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        Just as you can download virus protection for your computer, so too can you use this type of software to protect your phone.  With the movement away from computers and towards smartphones for internet use, we will begin to see a growth in cellular malware, so having a protection program for your smartphone will become increasingly important. The most popular program is Lookout Mobile Security for Android phones. This program will fill in the gaps and give you complete and comprehensive protection from malware attacks. Since the frequency of viruses is imminent, protection software is essential to prevent Malware in 2013.

        Update Your Operating System

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          Be sure to continually update your operating system as soon as a new version becomes available, as running an outdated OS is a great invitation for malware to penetrate your defenses. System developers work hard to stay ahead of malware and give you ample protection, but you can’t take advantage of this protection if you don’t take the time to update your software as often as possible. Not only does this protect you against malware, but it also keeps your smartphone running in the best state. Just as you wouldn’t drive your car around with outdated tires and brakes, you shouldn’t use your smartphone with outdated operating software.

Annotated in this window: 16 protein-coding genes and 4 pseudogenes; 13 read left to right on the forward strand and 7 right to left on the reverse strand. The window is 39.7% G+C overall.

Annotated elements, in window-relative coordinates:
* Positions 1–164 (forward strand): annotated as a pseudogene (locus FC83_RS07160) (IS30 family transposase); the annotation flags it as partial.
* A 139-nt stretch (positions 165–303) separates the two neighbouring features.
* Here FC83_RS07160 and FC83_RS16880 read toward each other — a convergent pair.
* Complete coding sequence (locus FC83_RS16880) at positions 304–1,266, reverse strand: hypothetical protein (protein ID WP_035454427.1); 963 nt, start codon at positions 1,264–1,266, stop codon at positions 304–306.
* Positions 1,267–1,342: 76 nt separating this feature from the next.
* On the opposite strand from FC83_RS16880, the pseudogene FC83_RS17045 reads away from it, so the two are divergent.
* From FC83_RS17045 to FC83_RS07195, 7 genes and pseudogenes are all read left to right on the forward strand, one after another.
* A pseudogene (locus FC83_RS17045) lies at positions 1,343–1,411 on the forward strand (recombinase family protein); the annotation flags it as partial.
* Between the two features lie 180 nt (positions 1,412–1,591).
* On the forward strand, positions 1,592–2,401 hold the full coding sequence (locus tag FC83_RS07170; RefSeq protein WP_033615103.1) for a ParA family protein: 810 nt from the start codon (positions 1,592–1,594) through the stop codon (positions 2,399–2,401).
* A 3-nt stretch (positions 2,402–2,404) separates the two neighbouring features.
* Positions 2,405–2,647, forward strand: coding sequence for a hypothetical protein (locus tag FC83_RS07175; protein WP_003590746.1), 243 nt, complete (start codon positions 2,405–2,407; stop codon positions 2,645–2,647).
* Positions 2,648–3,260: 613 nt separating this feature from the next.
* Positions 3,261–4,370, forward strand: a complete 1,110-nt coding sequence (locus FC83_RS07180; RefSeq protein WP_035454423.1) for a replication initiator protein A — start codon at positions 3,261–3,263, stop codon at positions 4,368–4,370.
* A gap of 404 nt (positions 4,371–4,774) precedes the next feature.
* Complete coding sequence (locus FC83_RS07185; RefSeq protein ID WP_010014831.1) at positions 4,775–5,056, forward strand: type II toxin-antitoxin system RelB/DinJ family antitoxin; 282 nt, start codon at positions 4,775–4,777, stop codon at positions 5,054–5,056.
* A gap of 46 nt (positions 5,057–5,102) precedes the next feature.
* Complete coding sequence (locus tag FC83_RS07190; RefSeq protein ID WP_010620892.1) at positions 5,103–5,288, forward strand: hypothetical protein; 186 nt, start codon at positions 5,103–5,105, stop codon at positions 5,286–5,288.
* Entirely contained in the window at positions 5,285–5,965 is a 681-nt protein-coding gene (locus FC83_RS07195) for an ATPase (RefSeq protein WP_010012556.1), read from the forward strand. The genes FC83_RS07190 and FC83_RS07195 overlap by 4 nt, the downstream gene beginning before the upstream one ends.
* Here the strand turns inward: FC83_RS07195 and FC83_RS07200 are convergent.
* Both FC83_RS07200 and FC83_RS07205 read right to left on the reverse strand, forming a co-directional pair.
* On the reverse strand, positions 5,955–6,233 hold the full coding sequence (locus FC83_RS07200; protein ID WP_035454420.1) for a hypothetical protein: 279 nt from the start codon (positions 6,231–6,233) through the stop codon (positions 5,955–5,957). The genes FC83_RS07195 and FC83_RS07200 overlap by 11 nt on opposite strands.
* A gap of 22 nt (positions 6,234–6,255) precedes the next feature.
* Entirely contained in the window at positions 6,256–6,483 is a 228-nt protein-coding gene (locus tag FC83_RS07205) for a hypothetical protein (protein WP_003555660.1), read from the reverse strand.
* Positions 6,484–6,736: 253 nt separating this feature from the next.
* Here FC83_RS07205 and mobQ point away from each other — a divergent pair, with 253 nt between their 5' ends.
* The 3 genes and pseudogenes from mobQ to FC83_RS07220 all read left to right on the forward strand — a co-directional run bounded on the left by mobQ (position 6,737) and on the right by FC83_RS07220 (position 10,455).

As the popularity of smartphones increases, so does the need to protect yourself from intrusive malware and spyware. Whether it is to fend off viruses or other forms of outside intrusion, steps need to be taken to ensure the safety of your phone and your personal information. If you’re smart about how you use your mobile device, you can protect it effectively from malware threats. Keep aware, and you can have a safe, virus-free phone in 2013.

           

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          Last Updated on August 29, 2018

          5 Killer Online Journal Tools That Make Journaling Easier and More Fun

          5 Killer Online Journal Tools That Make Journaling Easier and More Fun

          Journaling is one of the most useful personal development tools around. Not only does it help us process emotions and experiences, work through internal conflicts and improve our self-awareness, it also provides us with a way to keep a day-to-day record of our lives. Traditionally an activity limited to pen and paper, the expansion of consumer technology has enabled journaling to go digital.

          Saving your journaling entries online enables you to access them from anywhere, without having to carry a notebook and pen around, and provides you with digital features, like tagging and search functions.

          Here are a list of five online journaling tools you can use to bring your practice into the modern age:

          1. 750words

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          750 words

            750words is a free online journaling tool created by Buster Benson. The site is based on the idea of “Morning Pages”; a journaling tool Julia Cameron suggests in her creativity course The Artist’s Way. Cameron advises aspiring creatives to start each morning with three pages of stream-of-consciousness writing to clear away the mental clutter, leaving you with a clearer mind to face the day.